Essay Guide for Recording Engineering Theory Final Exam


How should you set about writing an essay exam?  What constitutes a good essay?  Many instructors these days seem to avoid essay exams, perhaps because they are harder to grade, and you may feel unprepared for this form of examination.  But there's no need to be frightened by the apparent formlessness of the task.  It is easier to write an excellent essay than you might think.

First of all, your essay should be focused on the question proposed.  This means that you should read the question carefully a number of times, picking out key terms and considering various approaches.  It may be tempting to try to redirect your essay to a subject that more fully exploits what you think you know best, but this will usually be perceived for the evasion that it is.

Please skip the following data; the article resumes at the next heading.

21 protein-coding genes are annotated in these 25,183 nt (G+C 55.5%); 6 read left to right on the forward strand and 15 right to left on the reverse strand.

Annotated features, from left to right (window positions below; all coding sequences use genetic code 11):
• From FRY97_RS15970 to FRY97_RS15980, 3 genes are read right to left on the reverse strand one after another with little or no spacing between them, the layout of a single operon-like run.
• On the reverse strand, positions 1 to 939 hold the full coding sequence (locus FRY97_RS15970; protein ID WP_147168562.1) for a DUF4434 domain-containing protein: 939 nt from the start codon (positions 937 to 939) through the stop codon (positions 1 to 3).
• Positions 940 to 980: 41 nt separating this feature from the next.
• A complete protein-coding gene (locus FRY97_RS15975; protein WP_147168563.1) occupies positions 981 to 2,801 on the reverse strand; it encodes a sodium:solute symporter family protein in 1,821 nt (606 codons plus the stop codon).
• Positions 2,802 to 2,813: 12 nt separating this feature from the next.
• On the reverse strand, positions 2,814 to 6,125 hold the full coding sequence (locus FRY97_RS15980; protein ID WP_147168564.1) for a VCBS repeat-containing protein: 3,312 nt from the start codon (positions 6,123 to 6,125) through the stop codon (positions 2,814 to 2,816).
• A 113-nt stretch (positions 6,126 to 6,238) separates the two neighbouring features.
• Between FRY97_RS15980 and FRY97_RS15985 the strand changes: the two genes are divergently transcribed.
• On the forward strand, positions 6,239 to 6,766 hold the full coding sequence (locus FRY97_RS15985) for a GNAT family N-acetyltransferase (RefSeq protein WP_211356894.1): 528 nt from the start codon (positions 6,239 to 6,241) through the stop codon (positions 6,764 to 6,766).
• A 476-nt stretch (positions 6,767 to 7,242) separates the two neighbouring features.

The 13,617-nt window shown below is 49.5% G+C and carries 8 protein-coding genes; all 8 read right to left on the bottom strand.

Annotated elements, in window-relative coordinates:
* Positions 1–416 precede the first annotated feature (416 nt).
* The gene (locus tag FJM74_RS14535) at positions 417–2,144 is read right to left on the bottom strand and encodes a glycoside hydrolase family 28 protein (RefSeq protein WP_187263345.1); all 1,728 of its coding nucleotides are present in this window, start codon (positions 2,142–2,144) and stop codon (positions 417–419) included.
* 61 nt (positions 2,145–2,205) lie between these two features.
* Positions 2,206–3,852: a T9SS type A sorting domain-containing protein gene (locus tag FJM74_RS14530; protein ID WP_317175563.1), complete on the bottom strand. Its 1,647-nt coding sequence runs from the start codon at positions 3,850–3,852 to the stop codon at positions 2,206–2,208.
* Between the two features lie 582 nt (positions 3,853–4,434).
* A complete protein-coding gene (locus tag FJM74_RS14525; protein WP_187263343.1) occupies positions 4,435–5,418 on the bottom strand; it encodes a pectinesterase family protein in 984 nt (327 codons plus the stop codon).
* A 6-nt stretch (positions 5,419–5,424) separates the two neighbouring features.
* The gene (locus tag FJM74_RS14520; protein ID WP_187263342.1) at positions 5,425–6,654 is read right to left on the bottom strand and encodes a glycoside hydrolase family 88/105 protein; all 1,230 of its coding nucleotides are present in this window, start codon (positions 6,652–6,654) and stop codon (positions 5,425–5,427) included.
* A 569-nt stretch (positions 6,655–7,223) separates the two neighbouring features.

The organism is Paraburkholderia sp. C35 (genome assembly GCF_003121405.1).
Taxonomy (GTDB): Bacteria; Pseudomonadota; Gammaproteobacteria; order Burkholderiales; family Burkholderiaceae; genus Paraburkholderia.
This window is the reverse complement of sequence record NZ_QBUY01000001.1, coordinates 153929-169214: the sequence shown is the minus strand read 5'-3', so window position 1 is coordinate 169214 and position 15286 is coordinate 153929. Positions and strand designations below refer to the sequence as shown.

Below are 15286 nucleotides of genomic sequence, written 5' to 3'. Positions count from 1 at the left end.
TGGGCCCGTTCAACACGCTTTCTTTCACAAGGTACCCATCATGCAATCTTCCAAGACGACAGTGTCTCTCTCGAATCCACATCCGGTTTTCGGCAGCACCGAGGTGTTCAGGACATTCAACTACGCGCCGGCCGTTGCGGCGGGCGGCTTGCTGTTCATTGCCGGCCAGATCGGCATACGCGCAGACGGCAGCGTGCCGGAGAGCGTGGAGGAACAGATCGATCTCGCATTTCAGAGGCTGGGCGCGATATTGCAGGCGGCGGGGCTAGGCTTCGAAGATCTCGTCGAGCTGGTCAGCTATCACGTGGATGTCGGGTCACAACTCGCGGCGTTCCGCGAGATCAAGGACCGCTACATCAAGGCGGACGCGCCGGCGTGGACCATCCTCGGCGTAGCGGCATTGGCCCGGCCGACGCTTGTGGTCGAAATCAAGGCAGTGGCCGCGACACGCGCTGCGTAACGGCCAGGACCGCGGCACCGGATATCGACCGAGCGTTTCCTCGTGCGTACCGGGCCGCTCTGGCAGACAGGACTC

Second, your essay should be organized and coherent.  Organization means that the parts of the essay are clearly demarcated and logically connected.  Coherence is a question of transitions from one part to another and the compatibility of your different assertions.  The only way to be sure of producing an organized, coherent essay is to plan it in advance.  You should devote one quarter to one third of your time to jotting down notes toward the essay and organizing them in outline form.  As you do so, consider whether the parts fit well together into a whole.  As you work on your plan, you may notice other students scribbling furiously and worry that you are getting behind.  Don't: they are the ones who should be worrying.